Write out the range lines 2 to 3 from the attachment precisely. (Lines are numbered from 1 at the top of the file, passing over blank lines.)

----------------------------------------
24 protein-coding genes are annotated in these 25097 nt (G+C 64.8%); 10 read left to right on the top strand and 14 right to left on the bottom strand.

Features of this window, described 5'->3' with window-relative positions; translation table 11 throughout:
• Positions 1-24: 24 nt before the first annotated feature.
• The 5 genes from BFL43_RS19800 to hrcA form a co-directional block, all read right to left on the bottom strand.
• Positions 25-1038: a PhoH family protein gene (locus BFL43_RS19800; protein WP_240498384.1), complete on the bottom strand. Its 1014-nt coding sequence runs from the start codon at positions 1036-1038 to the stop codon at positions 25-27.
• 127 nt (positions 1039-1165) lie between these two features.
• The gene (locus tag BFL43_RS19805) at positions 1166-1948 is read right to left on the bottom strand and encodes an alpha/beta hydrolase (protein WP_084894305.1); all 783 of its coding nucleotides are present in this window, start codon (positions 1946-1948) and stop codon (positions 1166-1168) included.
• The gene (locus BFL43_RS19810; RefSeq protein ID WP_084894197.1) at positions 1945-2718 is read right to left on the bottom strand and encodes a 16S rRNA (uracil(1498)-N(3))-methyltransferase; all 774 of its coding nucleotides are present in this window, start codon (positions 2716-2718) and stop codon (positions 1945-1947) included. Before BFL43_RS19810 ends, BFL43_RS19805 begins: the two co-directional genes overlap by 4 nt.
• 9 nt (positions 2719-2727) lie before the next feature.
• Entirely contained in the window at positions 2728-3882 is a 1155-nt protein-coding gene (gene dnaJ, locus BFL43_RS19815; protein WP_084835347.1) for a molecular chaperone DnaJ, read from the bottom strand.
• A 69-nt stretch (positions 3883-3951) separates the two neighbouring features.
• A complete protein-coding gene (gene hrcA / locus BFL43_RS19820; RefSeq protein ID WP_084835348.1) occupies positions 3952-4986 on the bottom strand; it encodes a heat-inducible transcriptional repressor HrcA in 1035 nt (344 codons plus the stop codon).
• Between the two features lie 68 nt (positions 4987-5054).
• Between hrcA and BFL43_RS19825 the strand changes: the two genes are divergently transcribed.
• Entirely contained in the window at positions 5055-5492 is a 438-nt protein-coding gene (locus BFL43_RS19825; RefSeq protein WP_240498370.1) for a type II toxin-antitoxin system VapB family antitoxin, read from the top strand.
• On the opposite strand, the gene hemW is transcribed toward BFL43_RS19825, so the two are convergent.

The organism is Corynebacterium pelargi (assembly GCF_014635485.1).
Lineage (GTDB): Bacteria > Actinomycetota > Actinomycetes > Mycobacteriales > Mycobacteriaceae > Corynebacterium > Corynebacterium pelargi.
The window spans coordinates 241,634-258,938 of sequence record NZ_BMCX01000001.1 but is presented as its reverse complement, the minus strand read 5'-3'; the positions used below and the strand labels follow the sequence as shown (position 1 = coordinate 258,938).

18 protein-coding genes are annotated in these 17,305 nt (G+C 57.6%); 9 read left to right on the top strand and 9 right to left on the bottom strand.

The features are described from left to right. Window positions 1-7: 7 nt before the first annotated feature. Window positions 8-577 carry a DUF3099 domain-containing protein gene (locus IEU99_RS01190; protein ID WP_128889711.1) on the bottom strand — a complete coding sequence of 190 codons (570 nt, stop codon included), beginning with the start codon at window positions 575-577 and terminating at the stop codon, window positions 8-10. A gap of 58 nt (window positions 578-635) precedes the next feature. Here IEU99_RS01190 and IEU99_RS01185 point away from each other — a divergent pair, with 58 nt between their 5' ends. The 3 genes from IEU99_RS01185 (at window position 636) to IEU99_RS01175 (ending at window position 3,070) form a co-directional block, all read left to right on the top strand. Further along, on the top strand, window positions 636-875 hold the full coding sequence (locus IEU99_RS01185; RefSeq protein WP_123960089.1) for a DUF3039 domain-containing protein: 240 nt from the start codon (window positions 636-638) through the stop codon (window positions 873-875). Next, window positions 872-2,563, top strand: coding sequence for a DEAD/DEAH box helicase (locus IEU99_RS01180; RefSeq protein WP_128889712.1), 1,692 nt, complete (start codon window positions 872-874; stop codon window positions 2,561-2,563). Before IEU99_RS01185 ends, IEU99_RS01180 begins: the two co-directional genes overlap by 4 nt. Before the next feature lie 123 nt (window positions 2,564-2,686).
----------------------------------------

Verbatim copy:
Features of this window, described 5'->3' with window-relative positions; translation table 11 throughout:
• Positions 1-24: 24 nt before the first annotated feature.